Mina Bast said something like, “A Belief is like a song that gets stuck in your head. It keeps on going and going until you decide to sing a different song.”
Memories are similar to beliefs in that their effects keep going until you decide to shift to a different memory stream where the outcomes are shifted. So, with that in mind, I’d like to write about a memory and then shift it so the outcome shifts.
I was somewhere between ten years old and eleven years old. It was a Saturday evening at home with my Mom, Dad, Willy, (the tenant from our downstairs apartment) and me playing a board game sort of like Chinese Checkers where each player had 6 marbles in their beginning space and they had to roll a 1 or a 6 to get each marble in to play on the board. Once you had a marble in play, you advanced around the board toward the finish location by rolling 2 dice. The number you rolled determined how many spaces around the board you got to move. The object of the game was to get your 6 marbles into the home finish space before anyone else got theirs there. If you were playing teams, your team mate could help you and visa versa so you worked together to beat the other team to the finish. So, that gives you a vague idea of the game we were playing.
We were playing teams, so Willy and I were on one team, and Mom and Dad were on the other team. At some point during the game play, I decided to see if I could roll the numbers I wanted, so I’d shake the dice in my cupped hands, think of the number I wanted, then throw the dice on to the table. I would also say out loud something like, “I need a six, give me a six,” or some such thing. Anyway, when I started doing this, I was consistently rolling the numbers I wanted and as I progressed my marbles around the playing board, my Mom was getting more and more upset because she thought I was cheating. So she screamed very angrily at me “STOP IT!” Until that moment, I was as happy as I could be with myself, but once she screamed at me, it was as if the wind was drawn from my sails and I sort of went dead in the water so to speak. So, from then on, I didn’t try to make the numbers I wanted to roll come up. The game returned to random chance, and I don’t remember if we won or lost. I do remember, it wasn’t fun any more after that but I played anyway and did my best.
NOW, this is the alternate timeline I am now shifting to:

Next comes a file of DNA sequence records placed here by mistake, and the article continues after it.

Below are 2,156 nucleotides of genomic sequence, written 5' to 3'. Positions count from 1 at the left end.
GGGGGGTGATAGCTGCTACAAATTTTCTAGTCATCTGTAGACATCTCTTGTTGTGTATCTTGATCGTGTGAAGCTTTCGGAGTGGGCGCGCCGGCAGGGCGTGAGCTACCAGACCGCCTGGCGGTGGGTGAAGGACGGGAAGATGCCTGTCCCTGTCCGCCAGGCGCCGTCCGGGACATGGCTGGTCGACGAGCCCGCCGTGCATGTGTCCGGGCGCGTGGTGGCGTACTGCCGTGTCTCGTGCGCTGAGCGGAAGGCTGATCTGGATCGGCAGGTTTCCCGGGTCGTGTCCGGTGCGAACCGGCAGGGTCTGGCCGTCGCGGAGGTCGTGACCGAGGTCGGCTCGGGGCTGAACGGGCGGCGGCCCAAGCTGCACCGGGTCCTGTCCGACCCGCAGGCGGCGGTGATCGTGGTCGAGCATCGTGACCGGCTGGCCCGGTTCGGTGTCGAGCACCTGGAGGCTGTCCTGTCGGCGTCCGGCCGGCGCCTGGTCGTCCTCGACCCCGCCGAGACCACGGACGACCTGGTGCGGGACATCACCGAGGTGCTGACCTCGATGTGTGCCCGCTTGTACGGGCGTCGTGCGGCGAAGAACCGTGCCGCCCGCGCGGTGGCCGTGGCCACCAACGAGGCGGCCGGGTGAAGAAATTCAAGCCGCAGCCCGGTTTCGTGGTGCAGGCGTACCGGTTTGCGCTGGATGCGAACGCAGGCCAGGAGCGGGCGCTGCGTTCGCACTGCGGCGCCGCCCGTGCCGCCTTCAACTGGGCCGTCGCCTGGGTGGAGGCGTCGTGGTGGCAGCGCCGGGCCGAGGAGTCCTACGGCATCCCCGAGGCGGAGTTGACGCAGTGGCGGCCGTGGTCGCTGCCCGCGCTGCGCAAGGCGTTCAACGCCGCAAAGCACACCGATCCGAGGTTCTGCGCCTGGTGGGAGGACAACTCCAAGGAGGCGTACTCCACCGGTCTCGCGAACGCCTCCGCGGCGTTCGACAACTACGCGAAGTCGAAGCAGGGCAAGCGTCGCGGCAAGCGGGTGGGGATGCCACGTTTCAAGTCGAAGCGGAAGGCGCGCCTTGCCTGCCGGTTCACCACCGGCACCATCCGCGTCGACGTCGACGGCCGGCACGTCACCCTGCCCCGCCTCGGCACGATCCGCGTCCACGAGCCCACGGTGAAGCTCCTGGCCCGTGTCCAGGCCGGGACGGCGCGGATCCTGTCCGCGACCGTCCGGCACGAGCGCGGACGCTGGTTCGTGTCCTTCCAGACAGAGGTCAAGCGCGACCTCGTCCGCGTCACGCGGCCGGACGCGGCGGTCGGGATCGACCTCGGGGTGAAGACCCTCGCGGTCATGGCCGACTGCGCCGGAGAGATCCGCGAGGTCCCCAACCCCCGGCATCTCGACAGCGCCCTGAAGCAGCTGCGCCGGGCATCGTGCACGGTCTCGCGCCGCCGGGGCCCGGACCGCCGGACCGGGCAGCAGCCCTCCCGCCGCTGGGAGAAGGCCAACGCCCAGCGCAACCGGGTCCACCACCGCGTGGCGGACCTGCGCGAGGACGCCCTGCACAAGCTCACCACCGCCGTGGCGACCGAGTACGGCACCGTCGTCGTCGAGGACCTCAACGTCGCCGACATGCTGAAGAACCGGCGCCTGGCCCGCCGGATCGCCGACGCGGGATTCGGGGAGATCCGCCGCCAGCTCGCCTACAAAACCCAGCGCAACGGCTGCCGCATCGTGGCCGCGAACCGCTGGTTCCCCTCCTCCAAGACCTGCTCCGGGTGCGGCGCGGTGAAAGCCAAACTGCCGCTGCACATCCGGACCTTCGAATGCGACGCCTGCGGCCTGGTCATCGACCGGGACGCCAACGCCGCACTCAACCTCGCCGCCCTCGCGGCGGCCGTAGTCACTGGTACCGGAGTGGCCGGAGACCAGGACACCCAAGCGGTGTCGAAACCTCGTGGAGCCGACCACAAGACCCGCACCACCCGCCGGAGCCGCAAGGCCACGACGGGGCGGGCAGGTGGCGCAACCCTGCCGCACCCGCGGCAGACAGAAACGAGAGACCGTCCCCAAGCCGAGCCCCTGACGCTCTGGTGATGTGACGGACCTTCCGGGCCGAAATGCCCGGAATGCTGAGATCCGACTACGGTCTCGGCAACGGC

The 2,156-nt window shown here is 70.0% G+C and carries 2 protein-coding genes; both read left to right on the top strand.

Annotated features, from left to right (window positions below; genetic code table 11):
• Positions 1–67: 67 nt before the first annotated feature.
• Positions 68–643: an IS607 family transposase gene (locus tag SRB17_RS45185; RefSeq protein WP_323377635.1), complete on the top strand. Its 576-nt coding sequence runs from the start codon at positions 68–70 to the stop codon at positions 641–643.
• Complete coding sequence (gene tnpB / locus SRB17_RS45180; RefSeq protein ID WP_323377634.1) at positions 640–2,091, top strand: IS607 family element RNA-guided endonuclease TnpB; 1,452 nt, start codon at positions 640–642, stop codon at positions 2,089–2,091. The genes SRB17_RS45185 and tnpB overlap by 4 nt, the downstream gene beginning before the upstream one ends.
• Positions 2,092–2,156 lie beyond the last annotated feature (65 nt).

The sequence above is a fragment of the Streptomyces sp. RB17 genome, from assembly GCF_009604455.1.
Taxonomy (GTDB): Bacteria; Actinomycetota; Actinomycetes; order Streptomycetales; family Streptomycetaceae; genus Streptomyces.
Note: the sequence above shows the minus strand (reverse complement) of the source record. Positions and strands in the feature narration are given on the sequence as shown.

We were playing teams, so Willy and I were on one team, and Mom and Dad were on the other team. At some point during the game play, I decided to see if I could roll the numbers I wanted and needed, so when it was my turn, I’d take the dice, hold them in my cupped hands, think of the number I needed, then throw the dice on the table. I would say out loud something like, “I need a six, give me a six,” or some such thing. Anyway, when I started doing this, I was able to consistently roll the dice so the number I needed came up. At first my Mom was irritated that I was “cheating” but then that soon passed and everyone was amazed at how I was able to do that. When I would do it on purpose, they were all amazed and encouraged me to do it again, and again. We all lost interest in winning the game and everyone’s attention shifted toward trying to do this themselves. And do you know what? Once they each got the hang of it, my Mom, and Dad and Willy could all do it too. So, it was fun to play this game in this sort of a new way, and we all were delighted that we’d developed this awareness that we could do this thing. I think when we all went to bed that night, we each had a great appreciation for each other in that we’d shared a special time together, which turned out to be only the beginning of many more special times together.
Some time after that, Willy moved away. I don’t know where he moved to, but I did occasionally see him at the paint store he worked at. He always mentioned that night by cupping his hands together, shaking them in front of his face and saying something like, “give me a six!” and then laugh.
I cast this envisioning out to the universe, lets see what happens.